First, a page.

Torture Garden, a collective whose name has been gracing London’s underground party scene for three decades, hosts retro-themed BDSM parties. For some, this format may seem strange and unworthy of attention, but Torture Garden parties since their founding in 1990 have resonated around the world. They regularly host events in Edinburgh, Rome, Tokyo, New York, Los Angeles, and Berlin, as well as appearing as guests in many other cities around the world. At their parties, organisers encourage guests to leave their “everyday” personas at home and let their sexual alter egos, which are inside everyone, come out. Torture Garden party-goers are treated like family, and care is always taken to ensure each guest’s comfort. In addition to parties, Torture Garden also makes films, actively participates in the performance art scene, and has even launched their own clothing brand specializing in pieces made of latex.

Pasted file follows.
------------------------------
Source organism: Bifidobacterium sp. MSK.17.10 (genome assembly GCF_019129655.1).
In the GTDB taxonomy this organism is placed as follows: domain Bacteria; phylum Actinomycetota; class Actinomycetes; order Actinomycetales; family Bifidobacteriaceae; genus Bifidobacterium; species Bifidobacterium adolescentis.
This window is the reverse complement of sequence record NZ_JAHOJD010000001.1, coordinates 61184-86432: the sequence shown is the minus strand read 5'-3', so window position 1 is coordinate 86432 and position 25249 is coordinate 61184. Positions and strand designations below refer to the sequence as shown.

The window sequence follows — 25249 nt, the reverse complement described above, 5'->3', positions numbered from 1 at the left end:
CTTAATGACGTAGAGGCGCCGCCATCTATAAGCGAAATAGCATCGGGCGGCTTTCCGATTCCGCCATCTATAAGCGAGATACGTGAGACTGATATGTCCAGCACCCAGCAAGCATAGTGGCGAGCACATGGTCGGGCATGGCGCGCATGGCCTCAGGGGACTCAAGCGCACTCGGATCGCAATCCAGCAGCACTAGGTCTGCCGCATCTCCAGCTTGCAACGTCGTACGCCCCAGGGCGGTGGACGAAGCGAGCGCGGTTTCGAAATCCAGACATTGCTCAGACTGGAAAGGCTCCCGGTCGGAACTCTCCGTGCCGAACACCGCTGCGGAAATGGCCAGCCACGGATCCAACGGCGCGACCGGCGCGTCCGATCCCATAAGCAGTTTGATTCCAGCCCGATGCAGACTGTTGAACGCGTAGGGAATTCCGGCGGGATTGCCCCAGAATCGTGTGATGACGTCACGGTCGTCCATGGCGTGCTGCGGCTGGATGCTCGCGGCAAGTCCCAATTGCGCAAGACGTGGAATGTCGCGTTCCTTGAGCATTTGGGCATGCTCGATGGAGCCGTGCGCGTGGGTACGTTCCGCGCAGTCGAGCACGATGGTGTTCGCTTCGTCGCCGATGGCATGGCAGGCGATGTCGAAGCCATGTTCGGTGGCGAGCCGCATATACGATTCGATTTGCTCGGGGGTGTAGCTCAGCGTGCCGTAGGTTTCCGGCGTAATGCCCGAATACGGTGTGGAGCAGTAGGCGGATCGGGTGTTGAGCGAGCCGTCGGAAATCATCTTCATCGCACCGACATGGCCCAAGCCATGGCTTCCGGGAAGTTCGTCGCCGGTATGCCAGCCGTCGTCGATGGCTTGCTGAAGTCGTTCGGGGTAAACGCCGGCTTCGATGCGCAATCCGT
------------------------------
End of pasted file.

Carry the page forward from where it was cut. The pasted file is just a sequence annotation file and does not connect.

Rubber Cult is probably one of the most secretive organisers of such events — there is almost no information about its founders and history. However, their parties are still very popular in London, even though they are held twice a year. The infrequency of Rubber Cult’s events lends them a truly niche appeal, as even the most avid attendees of “naked” parties can’t always boast that they’ve been to them. Rubber Cult’s exclusivity also lies in the fact that their parties are exclusive events only for die-hard fans of the format, which leaves little room for art, dating sites, and their own clothing brands.